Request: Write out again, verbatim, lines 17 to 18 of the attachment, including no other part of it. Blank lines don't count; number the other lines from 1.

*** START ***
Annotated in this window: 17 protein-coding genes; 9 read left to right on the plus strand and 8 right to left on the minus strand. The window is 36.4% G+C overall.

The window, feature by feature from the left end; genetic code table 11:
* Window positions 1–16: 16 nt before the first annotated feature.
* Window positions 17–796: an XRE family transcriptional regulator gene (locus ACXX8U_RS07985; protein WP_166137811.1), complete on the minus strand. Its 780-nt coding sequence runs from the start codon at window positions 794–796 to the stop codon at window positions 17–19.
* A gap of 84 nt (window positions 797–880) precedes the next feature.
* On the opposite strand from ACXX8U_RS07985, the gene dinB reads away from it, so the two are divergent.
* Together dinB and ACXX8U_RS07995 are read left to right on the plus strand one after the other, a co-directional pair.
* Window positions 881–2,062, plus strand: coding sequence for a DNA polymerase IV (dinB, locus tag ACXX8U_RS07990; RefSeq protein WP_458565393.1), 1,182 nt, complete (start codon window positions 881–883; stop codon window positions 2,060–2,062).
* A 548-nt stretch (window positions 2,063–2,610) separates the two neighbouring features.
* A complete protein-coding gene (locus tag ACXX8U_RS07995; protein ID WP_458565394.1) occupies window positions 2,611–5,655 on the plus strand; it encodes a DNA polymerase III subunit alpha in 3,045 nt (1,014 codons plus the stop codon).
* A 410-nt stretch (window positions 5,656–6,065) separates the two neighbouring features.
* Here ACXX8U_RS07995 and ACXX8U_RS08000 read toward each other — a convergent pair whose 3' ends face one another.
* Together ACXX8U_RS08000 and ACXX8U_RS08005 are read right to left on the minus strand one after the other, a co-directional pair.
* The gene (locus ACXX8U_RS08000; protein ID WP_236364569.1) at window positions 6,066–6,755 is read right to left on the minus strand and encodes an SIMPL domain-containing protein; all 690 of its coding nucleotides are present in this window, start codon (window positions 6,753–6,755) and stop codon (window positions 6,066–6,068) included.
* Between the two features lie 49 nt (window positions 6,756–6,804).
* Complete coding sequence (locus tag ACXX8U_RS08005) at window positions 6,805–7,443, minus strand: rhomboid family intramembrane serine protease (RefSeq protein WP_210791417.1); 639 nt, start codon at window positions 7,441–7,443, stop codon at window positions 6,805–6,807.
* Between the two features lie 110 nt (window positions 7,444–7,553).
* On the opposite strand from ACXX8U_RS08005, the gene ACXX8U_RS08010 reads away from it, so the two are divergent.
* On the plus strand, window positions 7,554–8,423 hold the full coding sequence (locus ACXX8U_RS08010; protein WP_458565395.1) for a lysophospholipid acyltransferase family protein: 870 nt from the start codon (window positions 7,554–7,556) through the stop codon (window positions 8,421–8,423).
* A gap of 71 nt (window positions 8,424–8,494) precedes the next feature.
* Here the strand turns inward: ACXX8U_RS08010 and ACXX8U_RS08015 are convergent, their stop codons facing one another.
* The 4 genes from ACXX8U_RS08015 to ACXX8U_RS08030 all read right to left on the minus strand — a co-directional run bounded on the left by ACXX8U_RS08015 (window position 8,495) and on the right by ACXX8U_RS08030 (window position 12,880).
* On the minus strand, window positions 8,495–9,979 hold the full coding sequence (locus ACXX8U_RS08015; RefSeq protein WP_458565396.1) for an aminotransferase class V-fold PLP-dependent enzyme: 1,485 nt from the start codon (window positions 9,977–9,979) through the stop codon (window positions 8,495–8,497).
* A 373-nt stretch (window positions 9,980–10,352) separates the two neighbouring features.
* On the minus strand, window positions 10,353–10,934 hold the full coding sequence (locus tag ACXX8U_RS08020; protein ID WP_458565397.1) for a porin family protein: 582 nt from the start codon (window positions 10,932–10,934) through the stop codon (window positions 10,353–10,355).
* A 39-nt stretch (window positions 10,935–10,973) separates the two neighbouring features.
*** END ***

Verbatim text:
* Between the two features lie 110 nt (window positions 7,444–7,553).
* On the opposite strand from ACXX8U_RS08005, the gene ACXX8U_RS08010 reads away from it, so the two are divergent.